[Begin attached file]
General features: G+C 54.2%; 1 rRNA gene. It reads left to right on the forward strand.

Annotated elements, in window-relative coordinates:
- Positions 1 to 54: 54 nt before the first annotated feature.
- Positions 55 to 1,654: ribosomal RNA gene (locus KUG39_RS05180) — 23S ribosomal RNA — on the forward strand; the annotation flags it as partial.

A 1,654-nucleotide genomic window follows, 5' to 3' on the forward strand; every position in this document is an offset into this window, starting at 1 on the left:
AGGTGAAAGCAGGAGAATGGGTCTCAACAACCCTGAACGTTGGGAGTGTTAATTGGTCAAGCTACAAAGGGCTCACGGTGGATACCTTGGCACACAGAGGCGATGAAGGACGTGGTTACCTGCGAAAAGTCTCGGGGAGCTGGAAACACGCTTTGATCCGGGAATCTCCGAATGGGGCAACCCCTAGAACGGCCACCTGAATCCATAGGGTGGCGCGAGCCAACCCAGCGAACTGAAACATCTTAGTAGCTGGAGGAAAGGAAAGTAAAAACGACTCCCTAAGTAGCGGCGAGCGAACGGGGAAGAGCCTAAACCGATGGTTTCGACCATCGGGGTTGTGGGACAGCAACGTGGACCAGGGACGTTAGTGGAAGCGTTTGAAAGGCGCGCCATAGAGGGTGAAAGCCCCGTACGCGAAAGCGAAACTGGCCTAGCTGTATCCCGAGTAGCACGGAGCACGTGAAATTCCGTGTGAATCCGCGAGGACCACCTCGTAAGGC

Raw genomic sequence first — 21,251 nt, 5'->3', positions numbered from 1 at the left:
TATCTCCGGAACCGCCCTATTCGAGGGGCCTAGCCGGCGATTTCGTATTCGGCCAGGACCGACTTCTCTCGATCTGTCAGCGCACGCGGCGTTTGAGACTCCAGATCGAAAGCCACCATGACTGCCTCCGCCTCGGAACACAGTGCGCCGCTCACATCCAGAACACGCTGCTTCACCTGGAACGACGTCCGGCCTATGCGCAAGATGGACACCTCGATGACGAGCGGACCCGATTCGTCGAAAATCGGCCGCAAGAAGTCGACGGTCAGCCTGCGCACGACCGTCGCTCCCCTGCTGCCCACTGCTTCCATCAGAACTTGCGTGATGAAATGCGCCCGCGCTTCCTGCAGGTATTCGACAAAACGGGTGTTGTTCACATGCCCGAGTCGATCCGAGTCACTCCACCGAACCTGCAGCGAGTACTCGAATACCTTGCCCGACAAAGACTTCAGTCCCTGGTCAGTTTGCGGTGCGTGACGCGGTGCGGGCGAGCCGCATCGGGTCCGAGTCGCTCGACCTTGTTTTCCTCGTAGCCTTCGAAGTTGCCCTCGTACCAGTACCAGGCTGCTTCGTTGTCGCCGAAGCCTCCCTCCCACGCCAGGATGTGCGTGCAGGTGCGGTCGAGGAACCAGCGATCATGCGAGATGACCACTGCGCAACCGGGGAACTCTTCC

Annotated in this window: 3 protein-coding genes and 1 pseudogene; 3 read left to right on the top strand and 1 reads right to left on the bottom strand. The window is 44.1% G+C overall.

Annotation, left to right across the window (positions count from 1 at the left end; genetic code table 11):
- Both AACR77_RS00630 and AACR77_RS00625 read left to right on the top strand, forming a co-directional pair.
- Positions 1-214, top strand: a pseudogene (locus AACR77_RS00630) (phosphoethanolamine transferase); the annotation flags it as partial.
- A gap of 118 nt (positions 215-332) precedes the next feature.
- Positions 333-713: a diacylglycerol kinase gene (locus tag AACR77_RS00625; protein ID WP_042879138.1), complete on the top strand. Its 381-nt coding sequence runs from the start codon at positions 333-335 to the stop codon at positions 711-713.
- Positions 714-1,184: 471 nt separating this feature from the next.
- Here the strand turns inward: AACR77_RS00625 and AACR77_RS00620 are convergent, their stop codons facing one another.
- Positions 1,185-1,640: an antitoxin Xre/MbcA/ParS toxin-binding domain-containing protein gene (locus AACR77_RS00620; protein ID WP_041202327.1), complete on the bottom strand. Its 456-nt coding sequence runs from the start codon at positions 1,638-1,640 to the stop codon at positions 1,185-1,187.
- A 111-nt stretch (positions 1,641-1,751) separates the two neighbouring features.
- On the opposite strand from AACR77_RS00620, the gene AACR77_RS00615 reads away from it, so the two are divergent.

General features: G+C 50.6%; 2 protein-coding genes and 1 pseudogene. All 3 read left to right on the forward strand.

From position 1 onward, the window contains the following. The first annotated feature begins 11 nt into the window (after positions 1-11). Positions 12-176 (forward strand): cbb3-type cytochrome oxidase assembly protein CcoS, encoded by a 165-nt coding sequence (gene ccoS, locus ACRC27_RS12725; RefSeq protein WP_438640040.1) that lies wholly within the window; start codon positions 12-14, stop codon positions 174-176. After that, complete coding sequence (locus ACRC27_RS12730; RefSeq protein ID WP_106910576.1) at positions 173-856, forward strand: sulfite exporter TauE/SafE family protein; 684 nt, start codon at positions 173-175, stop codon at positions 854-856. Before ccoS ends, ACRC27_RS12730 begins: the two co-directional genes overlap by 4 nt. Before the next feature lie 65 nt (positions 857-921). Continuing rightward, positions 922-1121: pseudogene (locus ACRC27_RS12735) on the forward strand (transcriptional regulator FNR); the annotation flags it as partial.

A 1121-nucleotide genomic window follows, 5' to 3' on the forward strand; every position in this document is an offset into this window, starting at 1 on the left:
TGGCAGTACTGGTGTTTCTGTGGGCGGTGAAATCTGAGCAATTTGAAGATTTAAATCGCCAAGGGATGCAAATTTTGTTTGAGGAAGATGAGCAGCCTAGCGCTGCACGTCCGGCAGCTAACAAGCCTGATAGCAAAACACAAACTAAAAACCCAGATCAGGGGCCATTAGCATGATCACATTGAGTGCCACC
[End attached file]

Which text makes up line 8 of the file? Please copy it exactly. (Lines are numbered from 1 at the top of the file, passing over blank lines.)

TATCTCCGGAACCGCCCTATTCGAGGGGCCTAGCCGGCGATTTCGTATTCGGCCAGGACCGACTTCTCTCGATCTGTCAGCGCACGCGGCGTTTGAGACTCCAGATCGAAAGCCACCATGACTGCCTCCGCCTCGGAACACAGTGCGCCGCTCACATCCAGAACACGCTGCTTCACCTGGAACGACGTCCGGCCTATGCGCAAGATGGACACCTCGATGACGAGCGGACCCGATTCGTCGAAAATCGGCCGCAAGAAGTCGACGGTCAGCCTGCGCACGACCGTCGCTCCCCTGCTGCCCACTGCTTCCATCAGAACTTGCGTGATGAAATGCGCCCGCGCTTCCTGCAGGTATTCGACAAAACGGGTGTTGTTCACATGCCCGAGTCGATCCGAGTCACTCCACCGAACCTGCAGCGAGTACTCGAATACCTTGCCCGACAAAGACTTCAGTCCCTGGTCAGTTTGCGGTGCGTGACGCGGTGCGGGCGAGCCGCATCGGGTCCGAGTCGCTCGACCTTGTTTTCCTCGTAGCCTTCGAAGTTGCCCTCGTACCAGTACCAGGCTGCTTCGTTGTCGCCGAAGCCTCCCTCCCACGCCAGGATGTGCGTGCAGGTGCGGTCGAGGAACCAGCGATCATGCGAGATGACCACTGCGCAACCGGGGAACTCTTCC